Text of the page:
Brazil is now facing some structural issues. The first is the problem of labor productivity. In the 2000s, the labor productivity growth rate was low and it has actually fallen since 2011 . This is mainly due to a slump in Total Factor Productivity (TFP; productivity derived from technological advances and improvements in productive efficiency rather than a quantitative increase in labor or capital). In addition, investment (particularly public investment) has been slowing since 2011. Investment and saving rates are also accounting for a smaller share of GDP, so dependency on external funds is growing. As well as the issue of workforce quality (or education in other words), Brazil faces considerable fiscal problems too. Social security costs may balloon as the demographic dividend period comes to an end and the population ages (the dependent population ratio is set to rise from 2020). As a result, the deficit could expand from hereon

Paulo Mansur Levy (Senior Researcher of IPEA [Institute for Applied Economic Research], ex-Director of Macroeconomic Study Department, Brazil)

Paulo Mansur Levy
(Senior Researcher of IPEA
[Institute for Applied Economic
Research], ex-Director
of Macroeconomic Study
Department, Brazil)
Keynote Speech 3: Silver Jubilee of the Citizen Constitution: Evidences and Challenges of the Newer Brazil
Mauricio Soares Bugarin
(Professor of Economics at the University of Brasília)

The 1988 Constitution of the Federative Republic of Brazil was drafted by the 1988 Constituent Assembly after more than 20 years of military rule. As a result, it is deeply colored by Brazil’s traumatic experiences under an authoritarian system. This explains why the constitution strongly champions freedoms of speech, religion and political beliefs, for example. It also contains safeguards protecting citizens from arbitrary action by the state. Furthermore, it establishes important social rights such as the right to education, public health and social security. These characteristics explain why the document is known as the “Citizen Constitution.” The constitution set down the rules for political battles from thereon. It also established an extremely important basis for other systematic changes such as: the establishment of a Public Ministry , which was established under the 1988 constitution); voted to slash the infrastructure budget for the World Cup; and approved a resolution decreeing that any profits from “sub-salt” oil fields be used solely for spending on education and healthcare. Judging from past examples, it seems these demonstrations occurred during a historically important moment in Brazil’s history.

There is no consensus about the nature of the recent demonstrations, but I will now introduce you to several different interpretations. Firstly, after studying street protests in Latin America, Machado, Scartascini and Tommasi argued in a 2011 paper that “where institutions are strong, actors are more likely to participate in the political process through institutionalized arenas, while where they are weak, protests and other unconventional means of participation become more appealing.” In other words, if citizens harbor doubts about the effectiveness of the system and political representation in particular, they will take to the streets to try to affect change, just like they did in Brazil. Secondly, in a paper published earlier in 2011, ex-president Cardoso explained the social short circuit theory that says that in society, as in electrical systems, an electrical wire that loses its insulation may generate an unexpected short circuit any moment, but the short circuit is, in fact, a consequence of long-lasting careless maintenance of the electric system.. Thirdly, Francis Fukuyama calls Brazil’s protests a “middle-class revolution.” He analyses the protests as a manifestation of a more general phenomena spreading across the world. His argument goes as follows. New middle-classes have started to appear in several nations. Members of this class are highly educated and have high expectations with regards to the government and ethical behavior. They are also passionate about the establishment of citizenship . However, many members of Brazil’s burgeoning middle class are in a weak position and could easily fall back into poverty. As such, they tend to react very angrily to price rises. The recent demonstrations were the result of swelling expectations among these new middle classes for effective and ethical public policy conduct, together with the government’s inability to meet these expectations.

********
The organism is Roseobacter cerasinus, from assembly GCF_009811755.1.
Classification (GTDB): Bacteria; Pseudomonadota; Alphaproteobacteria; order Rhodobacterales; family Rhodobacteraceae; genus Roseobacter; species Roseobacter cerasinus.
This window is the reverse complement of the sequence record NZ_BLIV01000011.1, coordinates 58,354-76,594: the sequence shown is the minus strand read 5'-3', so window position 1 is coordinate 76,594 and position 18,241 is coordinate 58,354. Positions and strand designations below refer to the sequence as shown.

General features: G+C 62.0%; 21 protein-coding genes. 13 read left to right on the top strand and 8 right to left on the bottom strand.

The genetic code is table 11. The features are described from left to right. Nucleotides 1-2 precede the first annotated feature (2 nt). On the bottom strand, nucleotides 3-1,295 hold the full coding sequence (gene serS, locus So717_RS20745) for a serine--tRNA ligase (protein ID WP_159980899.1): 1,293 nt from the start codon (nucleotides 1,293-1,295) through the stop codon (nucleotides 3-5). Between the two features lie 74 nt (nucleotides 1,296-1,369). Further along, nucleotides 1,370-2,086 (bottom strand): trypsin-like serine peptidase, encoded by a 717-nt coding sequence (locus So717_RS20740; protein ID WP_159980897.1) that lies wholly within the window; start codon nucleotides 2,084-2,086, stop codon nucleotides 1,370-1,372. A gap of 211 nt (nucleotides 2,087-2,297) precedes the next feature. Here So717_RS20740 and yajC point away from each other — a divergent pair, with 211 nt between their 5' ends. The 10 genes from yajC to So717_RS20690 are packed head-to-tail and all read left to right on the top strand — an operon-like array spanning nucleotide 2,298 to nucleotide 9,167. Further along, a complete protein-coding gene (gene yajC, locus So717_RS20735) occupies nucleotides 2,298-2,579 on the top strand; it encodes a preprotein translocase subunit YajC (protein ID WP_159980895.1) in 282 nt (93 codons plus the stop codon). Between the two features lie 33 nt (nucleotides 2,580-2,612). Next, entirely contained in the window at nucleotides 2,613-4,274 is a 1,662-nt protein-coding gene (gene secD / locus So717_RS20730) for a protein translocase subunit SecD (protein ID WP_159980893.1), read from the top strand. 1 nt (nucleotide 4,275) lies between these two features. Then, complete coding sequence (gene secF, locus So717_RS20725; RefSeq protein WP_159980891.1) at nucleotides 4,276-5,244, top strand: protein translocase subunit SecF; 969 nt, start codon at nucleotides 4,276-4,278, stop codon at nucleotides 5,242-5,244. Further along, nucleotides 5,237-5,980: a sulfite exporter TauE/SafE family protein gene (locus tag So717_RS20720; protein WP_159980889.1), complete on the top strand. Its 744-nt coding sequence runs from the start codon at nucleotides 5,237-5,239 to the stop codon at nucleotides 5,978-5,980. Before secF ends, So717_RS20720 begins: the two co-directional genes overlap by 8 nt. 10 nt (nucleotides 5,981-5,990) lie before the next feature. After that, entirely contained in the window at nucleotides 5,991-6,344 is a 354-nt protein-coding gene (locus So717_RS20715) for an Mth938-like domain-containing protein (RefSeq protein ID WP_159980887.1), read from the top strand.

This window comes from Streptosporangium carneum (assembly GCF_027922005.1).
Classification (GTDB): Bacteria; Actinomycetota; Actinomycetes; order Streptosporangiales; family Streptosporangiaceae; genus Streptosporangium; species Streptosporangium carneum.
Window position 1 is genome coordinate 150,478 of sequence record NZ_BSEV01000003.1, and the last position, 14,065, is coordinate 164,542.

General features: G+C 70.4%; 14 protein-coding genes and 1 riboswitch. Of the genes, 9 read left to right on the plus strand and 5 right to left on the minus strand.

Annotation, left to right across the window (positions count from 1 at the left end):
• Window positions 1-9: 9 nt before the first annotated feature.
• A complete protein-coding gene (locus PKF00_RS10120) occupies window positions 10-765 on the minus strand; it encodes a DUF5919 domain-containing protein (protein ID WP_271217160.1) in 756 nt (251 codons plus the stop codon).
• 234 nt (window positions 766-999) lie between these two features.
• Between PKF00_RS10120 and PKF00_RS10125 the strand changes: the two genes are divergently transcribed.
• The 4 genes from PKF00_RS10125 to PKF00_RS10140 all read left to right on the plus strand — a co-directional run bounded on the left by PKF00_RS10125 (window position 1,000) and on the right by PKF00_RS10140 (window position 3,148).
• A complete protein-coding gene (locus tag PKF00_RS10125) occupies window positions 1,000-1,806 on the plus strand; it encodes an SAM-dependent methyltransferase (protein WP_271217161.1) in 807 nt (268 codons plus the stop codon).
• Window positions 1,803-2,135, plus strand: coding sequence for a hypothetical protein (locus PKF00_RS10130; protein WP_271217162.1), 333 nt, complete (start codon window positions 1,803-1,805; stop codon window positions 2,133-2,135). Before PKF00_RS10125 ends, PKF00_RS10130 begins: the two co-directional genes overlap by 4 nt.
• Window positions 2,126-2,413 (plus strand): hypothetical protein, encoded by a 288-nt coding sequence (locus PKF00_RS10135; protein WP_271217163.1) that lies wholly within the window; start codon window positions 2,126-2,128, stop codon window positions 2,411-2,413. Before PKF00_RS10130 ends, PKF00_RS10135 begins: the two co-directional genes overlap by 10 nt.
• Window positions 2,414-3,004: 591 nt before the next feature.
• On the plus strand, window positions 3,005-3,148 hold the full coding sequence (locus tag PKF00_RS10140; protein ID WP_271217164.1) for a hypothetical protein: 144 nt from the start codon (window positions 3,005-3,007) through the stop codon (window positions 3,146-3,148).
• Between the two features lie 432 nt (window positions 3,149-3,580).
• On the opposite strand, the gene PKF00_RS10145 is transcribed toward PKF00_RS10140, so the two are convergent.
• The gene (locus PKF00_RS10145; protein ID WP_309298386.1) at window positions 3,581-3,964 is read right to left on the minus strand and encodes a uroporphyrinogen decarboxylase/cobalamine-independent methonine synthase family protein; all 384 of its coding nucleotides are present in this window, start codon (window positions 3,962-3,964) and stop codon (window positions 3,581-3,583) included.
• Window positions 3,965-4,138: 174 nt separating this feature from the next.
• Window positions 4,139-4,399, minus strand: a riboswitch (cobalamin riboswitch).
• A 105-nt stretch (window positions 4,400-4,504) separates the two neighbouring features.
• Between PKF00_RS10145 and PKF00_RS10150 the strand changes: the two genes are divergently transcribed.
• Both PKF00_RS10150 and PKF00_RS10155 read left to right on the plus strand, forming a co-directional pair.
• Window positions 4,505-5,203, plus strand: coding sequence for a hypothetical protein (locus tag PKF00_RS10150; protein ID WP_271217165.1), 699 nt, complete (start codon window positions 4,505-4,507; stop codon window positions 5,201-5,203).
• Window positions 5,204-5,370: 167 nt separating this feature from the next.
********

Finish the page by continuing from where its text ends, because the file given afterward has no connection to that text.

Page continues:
In conclusion, despite criticisms, I think Presidents Cardoso, Lula and Dilma Rousseff have made great steps in tackling Brazil’s problems. From here on, though, the government will need to tread more carefully when choosing policies. Higher incomes and better education have led to a new type of citizen, one with higher demands when it comes to public goods. The emergence of the new middle class is imposing a new challenge on the Brazil’s leaders. They now need to lead the country from the “New Brazil” to the “Newer Brazil."

Mauricio Soares Bugarin (Professor of Economics at the University of Brasília)

Mauricio Soares Bugarin
(Professor of Economics at
the University of Brasília)

Opening Remarks  |  Keynote Speech  |  Panel Discussion